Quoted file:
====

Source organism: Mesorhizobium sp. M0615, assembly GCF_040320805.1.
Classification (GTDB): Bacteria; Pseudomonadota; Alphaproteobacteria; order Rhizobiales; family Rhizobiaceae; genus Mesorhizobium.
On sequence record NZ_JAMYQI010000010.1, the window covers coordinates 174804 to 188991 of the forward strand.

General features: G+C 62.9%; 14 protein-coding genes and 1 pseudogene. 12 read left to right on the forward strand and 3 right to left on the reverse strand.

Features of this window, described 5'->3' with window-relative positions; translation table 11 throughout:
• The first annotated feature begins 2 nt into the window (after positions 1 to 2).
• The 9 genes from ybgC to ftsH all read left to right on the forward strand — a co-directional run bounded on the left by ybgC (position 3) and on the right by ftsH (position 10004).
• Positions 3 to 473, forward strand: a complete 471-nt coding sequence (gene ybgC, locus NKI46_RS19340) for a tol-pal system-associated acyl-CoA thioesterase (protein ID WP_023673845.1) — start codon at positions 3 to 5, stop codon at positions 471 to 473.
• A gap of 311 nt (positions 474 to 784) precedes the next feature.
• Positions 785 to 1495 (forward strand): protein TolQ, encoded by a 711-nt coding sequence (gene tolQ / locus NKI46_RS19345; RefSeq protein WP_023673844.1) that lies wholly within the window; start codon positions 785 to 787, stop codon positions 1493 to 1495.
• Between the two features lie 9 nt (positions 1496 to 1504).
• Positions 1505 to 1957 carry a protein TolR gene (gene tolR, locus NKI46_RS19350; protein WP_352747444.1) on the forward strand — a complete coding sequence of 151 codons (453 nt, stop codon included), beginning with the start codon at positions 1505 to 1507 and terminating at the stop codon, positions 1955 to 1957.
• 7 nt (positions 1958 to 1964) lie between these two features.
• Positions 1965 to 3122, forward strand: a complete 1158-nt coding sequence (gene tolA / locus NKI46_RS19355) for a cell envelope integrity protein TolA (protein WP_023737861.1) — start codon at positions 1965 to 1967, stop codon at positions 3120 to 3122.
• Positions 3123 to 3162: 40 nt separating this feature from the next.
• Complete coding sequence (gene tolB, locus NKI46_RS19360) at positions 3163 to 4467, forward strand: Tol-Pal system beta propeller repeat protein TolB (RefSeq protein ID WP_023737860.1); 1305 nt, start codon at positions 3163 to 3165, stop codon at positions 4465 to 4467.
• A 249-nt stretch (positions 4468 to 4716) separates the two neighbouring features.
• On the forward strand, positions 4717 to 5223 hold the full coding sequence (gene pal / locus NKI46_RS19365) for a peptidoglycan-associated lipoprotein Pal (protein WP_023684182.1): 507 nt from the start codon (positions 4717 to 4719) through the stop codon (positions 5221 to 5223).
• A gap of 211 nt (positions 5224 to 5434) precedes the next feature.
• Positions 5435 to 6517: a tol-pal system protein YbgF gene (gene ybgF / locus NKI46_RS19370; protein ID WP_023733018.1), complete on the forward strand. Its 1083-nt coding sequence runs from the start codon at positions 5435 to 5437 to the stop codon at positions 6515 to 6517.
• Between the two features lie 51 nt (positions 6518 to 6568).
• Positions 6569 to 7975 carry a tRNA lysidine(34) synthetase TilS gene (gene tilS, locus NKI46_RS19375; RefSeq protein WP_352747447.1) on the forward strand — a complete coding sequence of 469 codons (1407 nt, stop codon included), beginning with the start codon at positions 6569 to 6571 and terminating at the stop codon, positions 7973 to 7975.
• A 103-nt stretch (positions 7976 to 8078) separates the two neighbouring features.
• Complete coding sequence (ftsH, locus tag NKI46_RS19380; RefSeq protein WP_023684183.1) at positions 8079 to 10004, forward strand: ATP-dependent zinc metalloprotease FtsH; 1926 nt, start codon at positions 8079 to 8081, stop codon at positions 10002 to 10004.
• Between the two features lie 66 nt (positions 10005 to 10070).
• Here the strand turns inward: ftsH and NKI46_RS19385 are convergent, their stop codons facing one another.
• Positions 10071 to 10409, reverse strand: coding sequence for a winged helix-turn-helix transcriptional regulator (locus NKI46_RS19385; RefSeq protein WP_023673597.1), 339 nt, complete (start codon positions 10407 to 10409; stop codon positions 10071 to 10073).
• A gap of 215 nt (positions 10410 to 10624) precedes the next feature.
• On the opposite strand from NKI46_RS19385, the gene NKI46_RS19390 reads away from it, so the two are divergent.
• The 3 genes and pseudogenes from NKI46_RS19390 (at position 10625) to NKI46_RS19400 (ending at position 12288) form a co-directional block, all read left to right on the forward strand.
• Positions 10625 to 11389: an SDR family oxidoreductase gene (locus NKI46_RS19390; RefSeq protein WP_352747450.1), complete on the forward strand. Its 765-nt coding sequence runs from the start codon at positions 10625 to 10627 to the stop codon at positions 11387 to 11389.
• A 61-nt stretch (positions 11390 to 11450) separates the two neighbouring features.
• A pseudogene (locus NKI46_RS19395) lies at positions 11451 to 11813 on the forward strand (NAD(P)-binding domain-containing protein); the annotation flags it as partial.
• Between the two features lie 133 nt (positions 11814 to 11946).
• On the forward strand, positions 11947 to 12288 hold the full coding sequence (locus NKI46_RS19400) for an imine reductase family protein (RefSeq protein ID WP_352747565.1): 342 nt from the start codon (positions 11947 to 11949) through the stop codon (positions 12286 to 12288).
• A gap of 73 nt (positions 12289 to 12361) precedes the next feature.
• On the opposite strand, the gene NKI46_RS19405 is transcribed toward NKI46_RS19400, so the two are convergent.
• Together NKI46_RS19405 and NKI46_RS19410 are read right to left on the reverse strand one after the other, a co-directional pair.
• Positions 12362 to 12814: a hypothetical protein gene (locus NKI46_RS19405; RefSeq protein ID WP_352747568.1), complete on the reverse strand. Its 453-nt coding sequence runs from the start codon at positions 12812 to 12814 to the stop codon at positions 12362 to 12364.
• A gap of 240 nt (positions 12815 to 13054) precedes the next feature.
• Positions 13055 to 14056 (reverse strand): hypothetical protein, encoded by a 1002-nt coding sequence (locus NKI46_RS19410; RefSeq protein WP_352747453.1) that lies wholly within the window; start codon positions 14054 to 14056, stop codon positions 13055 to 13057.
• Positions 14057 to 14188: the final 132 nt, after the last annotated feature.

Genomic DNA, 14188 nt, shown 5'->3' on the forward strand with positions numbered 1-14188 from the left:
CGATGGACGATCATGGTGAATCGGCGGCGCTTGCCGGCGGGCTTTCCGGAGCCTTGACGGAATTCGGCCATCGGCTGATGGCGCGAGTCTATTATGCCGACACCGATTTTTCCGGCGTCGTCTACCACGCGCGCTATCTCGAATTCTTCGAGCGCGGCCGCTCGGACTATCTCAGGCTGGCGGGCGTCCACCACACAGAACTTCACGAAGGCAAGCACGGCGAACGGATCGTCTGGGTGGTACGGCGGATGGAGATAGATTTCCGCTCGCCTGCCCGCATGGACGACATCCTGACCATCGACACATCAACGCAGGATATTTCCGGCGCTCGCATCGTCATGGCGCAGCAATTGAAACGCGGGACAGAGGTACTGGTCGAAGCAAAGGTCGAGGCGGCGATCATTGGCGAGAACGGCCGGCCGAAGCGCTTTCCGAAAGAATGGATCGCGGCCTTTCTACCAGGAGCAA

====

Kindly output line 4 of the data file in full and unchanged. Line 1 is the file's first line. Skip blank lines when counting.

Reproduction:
General features: G+C 62.9%; 14 protein-coding genes and 1 pseudogene. 12 read left to right on the forward strand and 3 right to left on the reverse strand.